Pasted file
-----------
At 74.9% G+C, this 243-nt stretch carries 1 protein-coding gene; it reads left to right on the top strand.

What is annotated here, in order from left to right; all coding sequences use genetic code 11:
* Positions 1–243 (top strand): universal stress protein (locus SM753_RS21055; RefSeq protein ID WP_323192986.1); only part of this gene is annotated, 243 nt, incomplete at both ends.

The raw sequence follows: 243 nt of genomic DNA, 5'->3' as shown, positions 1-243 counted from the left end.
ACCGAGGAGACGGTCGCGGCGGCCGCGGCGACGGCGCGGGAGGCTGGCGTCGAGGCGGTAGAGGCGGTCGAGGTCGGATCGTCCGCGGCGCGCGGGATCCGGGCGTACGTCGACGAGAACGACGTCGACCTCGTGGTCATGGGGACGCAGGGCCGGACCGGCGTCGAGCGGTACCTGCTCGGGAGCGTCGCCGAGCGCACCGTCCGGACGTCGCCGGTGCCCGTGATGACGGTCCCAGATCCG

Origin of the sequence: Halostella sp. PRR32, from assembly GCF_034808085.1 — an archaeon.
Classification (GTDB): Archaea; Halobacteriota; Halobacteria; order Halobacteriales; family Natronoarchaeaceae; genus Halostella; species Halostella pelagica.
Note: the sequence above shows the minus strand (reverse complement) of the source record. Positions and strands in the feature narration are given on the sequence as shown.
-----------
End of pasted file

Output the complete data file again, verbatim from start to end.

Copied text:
At 74.9% G+C, this 243-nt stretch carries 1 protein-coding gene; it reads left to right on the top strand.

What is annotated here, in order from left to right; all coding sequences use genetic code 11:
* Positions 1–243 (top strand): universal stress protein (locus SM753_RS21055; RefSeq protein ID WP_323192986.1); only part of this gene is annotated, 243 nt, incomplete at both ends.

The raw sequence follows: 243 nt of genomic DNA, 5'->3' as shown, positions 1-243 counted from the left end.
ACCGAGGAGACGGTCGCGGCGGCCGCGGCGACGGCGCGGGAGGCTGGCGTCGAGGCGGTAGAGGCGGTCGAGGTCGGATCGTCCGCGGCGCGCGGGATCCGGGCGTACGTCGACGAGAACGACGTCGACCTCGTGGTCATGGGGACGCAGGGCCGGACCGGCGTCGAGCGGTACCTGCTCGGGAGCGTCGCCGAGCGCACCGTCCGGACGTCGCCGGTGCCCGTGATGACGGTCCCAGATCCG

Origin of the sequence: Halostella sp. PRR32, from assembly GCF_034808085.1 — an archaeon.
Classification (GTDB): Archaea; Halobacteriota; Halobacteria; order Halobacteriales; family Natronoarchaeaceae; genus Halostella; species Halostella pelagica.
Note: the sequence above shows the minus strand (reverse complement) of the source record. Positions and strands in the feature narration are given on the sequence as shown.